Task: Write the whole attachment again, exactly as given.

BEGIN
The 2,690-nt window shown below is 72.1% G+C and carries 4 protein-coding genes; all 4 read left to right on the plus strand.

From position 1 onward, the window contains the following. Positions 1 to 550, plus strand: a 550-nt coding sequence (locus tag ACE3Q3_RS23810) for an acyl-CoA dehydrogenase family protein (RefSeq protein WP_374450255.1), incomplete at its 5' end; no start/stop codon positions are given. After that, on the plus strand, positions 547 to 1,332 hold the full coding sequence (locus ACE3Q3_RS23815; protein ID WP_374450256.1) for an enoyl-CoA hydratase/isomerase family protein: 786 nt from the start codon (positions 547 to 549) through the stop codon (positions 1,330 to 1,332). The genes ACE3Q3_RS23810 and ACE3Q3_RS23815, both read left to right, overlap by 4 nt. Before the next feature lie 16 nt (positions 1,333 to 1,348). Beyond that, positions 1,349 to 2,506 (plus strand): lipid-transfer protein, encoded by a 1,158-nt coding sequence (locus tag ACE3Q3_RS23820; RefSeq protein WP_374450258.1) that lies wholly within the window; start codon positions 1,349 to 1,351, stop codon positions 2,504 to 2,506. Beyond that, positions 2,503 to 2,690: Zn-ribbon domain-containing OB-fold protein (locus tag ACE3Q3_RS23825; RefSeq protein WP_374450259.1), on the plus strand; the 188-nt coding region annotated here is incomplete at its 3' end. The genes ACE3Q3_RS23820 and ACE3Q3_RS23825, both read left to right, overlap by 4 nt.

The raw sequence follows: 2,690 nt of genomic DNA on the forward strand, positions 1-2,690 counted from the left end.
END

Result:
The 2,690-nt window shown below is 72.1% G+C and carries 4 protein-coding genes; all 4 read left to right on the plus strand.

From position 1 onward, the window contains the following. Positions 1 to 550, plus strand: a 550-nt coding sequence (locus tag ACE3Q3_RS23810) for an acyl-CoA dehydrogenase family protein (RefSeq protein WP_374450255.1), incomplete at its 5' end; no start/stop codon positions are given. After that, on the plus strand, positions 547 to 1,332 hold the full coding sequence (locus ACE3Q3_RS23815; protein ID WP_374450256.1) for an enoyl-CoA hydratase/isomerase family protein: 786 nt from the start codon (positions 547 to 549) through the stop codon (positions 1,330 to 1,332). The genes ACE3Q3_RS23810 and ACE3Q3_RS23815, both read left to right, overlap by 4 nt. Before the next feature lie 16 nt (positions 1,333 to 1,348). Beyond that, positions 1,349 to 2,506 (plus strand): lipid-transfer protein, encoded by a 1,158-nt coding sequence (locus tag ACE3Q3_RS23820; RefSeq protein WP_374450258.1) that lies wholly within the window; start codon positions 1,349 to 1,351, stop codon positions 2,504 to 2,506. Beyond that, positions 2,503 to 2,690: Zn-ribbon domain-containing OB-fold protein (locus tag ACE3Q3_RS23825; RefSeq protein WP_374450259.1), on the plus strand; the 188-nt coding region annotated here is incomplete at its 3' end. The genes ACE3Q3_RS23820 and ACE3Q3_RS23825, both read left to right, overlap by 4 nt.

The raw sequence follows: 2,690 nt of genomic DNA on the forward strand, positions 1-2,690 counted from the left end.